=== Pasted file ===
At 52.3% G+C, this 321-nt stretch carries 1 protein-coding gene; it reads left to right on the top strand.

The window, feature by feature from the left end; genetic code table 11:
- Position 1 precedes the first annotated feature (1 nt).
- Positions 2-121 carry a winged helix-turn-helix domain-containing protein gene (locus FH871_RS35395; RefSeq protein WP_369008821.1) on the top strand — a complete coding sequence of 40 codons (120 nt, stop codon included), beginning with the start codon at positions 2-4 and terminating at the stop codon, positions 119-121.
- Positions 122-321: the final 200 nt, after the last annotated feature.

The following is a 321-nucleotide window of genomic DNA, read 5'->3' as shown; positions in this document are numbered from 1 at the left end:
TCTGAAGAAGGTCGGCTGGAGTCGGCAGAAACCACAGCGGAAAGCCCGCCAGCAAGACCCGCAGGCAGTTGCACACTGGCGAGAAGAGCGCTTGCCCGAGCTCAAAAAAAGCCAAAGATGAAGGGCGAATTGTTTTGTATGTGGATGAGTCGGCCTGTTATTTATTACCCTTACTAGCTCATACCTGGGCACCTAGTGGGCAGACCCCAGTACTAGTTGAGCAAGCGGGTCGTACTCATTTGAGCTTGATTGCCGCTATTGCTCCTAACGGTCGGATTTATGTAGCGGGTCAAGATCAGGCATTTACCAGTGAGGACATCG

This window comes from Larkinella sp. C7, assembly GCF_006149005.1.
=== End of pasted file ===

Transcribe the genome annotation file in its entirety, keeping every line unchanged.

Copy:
At 52.3% G+C, this 321-nt stretch carries 1 protein-coding gene; it reads left to right on the top strand.

The window, feature by feature from the left end; genetic code table 11:
- Position 1 precedes the first annotated feature (1 nt).
- Positions 2-121 carry a winged helix-turn-helix domain-containing protein gene (locus FH871_RS35395; RefSeq protein WP_369008821.1) on the top strand — a complete coding sequence of 40 codons (120 nt, stop codon included), beginning with the start codon at positions 2-4 and terminating at the stop codon, positions 119-121.
- Positions 122-321: the final 200 nt, after the last annotated feature.

The following is a 321-nucleotide window of genomic DNA, read 5'->3' as shown; positions in this document are numbered from 1 at the left end:
TCTGAAGAAGGTCGGCTGGAGTCGGCAGAAACCACAGCGGAAAGCCCGCCAGCAAGACCCGCAGGCAGTTGCACACTGGCGAGAAGAGCGCTTGCCCGAGCTCAAAAAAAGCCAAAGATGAAGGGCGAATTGTTTTGTATGTGGATGAGTCGGCCTGTTATTTATTACCCTTACTAGCTCATACCTGGGCACCTAGTGGGCAGACCCCAGTACTAGTTGAGCAAGCGGGTCGTACTCATTTGAGCTTGATTGCCGCTATTGCTCCTAACGGTCGGATTTATGTAGCGGGTCAAGATCAGGCATTTACCAGTGAGGACATCG

This window comes from Larkinella sp. C7, assembly GCF_006149005.1.